“He made the withdrawals and then went back to the house to place the card back in the bag, which was undisturbed. This was how he was able to take so much money over such a lengthy period of time.” He started the scam in 2007 and continued it after his 19-year marriage to Lynn collapsed in 2009. He would go to cash machines during the early hours and withdraw between £150 and £180, before returning the card. Miss Holt said that his 56-year-old former wife would wake in the night in her home in Golborne, feeling as though someone was in the house, “but she told herself she was being silly and put it down to being on her own after being in a relationship for a long time”. She even told Young of her concerns, but he assured her there was nothing to worry about.
He was caught out after Mr Ruck, 68, noticed the money was missing and police inspected CCTV at the machines he used. The court heard in mitigation that there was no suggestion he was using the money for “a lavish lifestyle” and said he would pay the money back. The judge at that hearing said that his promise to repay the cash had spared him from prison. PC Sarah Langley, of Greater Manchester Police’s Volume Fraud Team, said: “The further we delved into Young’s actions, the more astounded we became at his shameless, malicious behavior. He broke into her home on what was probably in excess of 100 times. He was particular about the amounts he withdrew in a blatant attempt not to arouse suspicion and he did this simply in order to carry on as long as possible.”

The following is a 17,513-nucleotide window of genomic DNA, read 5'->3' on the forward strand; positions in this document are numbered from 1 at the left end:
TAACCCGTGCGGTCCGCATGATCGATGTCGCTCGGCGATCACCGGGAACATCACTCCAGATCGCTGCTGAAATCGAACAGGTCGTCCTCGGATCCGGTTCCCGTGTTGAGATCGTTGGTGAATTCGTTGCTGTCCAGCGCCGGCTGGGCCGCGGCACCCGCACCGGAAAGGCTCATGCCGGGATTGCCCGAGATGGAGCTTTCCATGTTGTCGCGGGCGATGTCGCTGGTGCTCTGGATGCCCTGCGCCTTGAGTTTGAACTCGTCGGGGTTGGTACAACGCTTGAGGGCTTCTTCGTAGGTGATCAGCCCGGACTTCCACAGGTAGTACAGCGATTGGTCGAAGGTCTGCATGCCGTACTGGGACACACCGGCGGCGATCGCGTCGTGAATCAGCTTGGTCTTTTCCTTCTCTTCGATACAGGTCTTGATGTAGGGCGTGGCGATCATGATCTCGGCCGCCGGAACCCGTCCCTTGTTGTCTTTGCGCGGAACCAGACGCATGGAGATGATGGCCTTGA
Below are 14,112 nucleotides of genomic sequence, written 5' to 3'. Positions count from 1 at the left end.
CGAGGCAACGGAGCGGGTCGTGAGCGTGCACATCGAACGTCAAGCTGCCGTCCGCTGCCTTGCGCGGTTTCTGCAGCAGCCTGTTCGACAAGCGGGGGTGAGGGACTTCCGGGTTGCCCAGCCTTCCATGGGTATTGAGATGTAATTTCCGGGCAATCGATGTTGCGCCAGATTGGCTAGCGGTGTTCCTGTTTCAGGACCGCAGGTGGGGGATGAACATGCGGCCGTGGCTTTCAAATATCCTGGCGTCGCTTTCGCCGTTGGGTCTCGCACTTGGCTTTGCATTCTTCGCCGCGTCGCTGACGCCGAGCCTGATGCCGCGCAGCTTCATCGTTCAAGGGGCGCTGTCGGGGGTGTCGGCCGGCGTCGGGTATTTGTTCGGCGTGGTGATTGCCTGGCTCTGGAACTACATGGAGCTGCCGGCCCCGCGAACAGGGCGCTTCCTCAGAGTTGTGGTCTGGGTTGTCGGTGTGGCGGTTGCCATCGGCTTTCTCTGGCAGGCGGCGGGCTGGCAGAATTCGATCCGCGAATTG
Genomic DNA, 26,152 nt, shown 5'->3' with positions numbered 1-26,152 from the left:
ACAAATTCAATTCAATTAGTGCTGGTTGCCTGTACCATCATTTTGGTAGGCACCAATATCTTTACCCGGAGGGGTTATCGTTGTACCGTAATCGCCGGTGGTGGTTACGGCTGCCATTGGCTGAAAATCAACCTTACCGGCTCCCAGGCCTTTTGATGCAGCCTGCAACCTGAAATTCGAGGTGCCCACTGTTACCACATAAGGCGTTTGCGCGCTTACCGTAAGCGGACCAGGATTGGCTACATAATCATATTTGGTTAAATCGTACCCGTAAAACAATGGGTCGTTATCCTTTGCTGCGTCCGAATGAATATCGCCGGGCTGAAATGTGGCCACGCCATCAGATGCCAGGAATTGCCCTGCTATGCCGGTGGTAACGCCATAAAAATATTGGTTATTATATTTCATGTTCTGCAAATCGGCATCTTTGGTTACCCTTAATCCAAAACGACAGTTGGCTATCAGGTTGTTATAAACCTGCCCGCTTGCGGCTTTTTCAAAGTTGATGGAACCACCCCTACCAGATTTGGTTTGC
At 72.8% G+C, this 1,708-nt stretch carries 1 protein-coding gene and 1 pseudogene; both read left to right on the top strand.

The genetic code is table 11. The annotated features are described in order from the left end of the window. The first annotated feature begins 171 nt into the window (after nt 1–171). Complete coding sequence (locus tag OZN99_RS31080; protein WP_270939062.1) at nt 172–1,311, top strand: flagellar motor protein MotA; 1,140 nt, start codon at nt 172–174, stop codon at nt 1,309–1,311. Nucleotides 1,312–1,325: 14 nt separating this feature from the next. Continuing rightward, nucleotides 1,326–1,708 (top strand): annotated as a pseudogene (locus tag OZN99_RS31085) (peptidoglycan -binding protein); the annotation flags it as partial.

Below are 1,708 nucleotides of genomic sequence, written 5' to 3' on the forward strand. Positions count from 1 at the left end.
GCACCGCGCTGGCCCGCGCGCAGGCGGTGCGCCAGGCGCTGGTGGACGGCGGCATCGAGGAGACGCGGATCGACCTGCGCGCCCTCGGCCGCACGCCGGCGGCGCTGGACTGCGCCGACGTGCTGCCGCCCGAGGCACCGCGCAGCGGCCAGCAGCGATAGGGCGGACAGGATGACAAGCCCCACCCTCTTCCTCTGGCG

Daily Comic Relief


Nobel Prizes: Who Won and Who Got Snubbed

The 2013 Nobel Prizes have been announced. This year's prizes went to people doing amazing work, but not everyone can win. Trace looks at who won, who was snubbed, and which deserving scientists from the past never took home a medal.

New Zealand Forgot To Name Its Main Islands

Eight hundred years after the Maori first arrived in New Zealand, and 370 years after Europeans spied its shores, the South Pacific nation's major land masses will finally get official names. For generations, the two main islands have been called the North Island and the South Island. But in recent years, officials discovered an oversight: the islands had never been formally assigned the monikers.